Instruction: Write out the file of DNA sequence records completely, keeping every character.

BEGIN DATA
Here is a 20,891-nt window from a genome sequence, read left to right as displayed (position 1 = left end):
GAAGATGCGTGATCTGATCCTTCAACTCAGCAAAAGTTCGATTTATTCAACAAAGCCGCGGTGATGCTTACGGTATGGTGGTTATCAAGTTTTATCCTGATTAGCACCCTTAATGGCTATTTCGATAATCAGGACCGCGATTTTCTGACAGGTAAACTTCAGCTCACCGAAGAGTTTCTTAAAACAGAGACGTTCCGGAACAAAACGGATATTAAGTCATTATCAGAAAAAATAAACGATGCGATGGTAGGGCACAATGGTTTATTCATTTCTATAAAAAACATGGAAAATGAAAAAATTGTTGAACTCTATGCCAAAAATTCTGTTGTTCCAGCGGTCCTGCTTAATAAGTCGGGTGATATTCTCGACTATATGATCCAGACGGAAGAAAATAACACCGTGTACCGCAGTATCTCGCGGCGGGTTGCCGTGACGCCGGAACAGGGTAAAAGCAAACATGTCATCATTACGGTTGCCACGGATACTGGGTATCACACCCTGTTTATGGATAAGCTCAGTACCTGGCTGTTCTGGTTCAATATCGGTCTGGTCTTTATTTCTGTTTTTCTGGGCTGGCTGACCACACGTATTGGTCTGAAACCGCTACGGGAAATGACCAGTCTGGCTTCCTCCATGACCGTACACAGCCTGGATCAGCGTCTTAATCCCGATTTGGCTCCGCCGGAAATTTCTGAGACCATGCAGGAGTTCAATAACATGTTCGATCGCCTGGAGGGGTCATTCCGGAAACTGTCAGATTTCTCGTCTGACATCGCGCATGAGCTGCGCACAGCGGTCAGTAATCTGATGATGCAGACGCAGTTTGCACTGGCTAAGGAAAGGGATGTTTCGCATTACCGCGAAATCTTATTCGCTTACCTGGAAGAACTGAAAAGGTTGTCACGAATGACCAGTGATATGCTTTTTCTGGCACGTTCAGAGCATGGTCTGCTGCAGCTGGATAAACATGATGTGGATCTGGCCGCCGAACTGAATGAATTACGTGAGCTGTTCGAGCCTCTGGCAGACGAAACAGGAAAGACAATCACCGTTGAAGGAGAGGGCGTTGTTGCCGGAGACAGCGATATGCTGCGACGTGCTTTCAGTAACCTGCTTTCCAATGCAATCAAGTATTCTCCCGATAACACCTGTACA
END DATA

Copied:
Here is a 20,891-nt window from a genome sequence, read left to right as displayed (position 1 = left end):
GAAGATGCGTGATCTGATCCTTCAACTCAGCAAAAGTTCGATTTATTCAACAAAGCCGCGGTGATGCTTACGGTATGGTGGTTATCAAGTTTTATCCTGATTAGCACCCTTAATGGCTATTTCGATAATCAGGACCGCGATTTTCTGACAGGTAAACTTCAGCTCACCGAAGAGTTTCTTAAAACAGAGACGTTCCGGAACAAAACGGATATTAAGTCATTATCAGAAAAAATAAACGATGCGATGGTAGGGCACAATGGTTTATTCATTTCTATAAAAAACATGGAAAATGAAAAAATTGTTGAACTCTATGCCAAAAATTCTGTTGTTCCAGCGGTCCTGCTTAATAAGTCGGGTGATATTCTCGACTATATGATCCAGACGGAAGAAAATAACACCGTGTACCGCAGTATCTCGCGGCGGGTTGCCGTGACGCCGGAACAGGGTAAAAGCAAACATGTCATCATTACGGTTGCCACGGATACTGGGTATCACACCCTGTTTATGGATAAGCTCAGTACCTGGCTGTTCTGGTTCAATATCGGTCTGGTCTTTATTTCTGTTTTTCTGGGCTGGCTGACCACACGTATTGGTCTGAAACCGCTACGGGAAATGACCAGTCTGGCTTCCTCCATGACCGTACACAGCCTGGATCAGCGTCTTAATCCCGATTTGGCTCCGCCGGAAATTTCTGAGACCATGCAGGAGTTCAATAACATGTTCGATCGCCTGGAGGGGTCATTCCGGAAACTGTCAGATTTCTCGTCTGACATCGCGCATGAGCTGCGCACAGCGGTCAGTAATCTGATGATGCAGACGCAGTTTGCACTGGCTAAGGAAAGGGATGTTTCGCATTACCGCGAAATCTTATTCGCTTACCTGGAAGAACTGAAAAGGTTGTCACGAATGACCAGTGATATGCTTTTTCTGGCACGTTCAGAGCATGGTCTGCTGCAGCTGGATAAACATGATGTGGATCTGGCCGCCGAACTGAATGAATTACGTGAGCTGTTCGAGCCTCTGGCAGACGAAACAGGAAAGACAATCACCGTTGAAGGAGAGGGCGTTGTTGCCGGAGACAGCGATATGCTGCGACGTGCTTTCAGTAACCTGCTTTCCAATGCAATCAAGTATTCTCCCGATAACACCTGTACA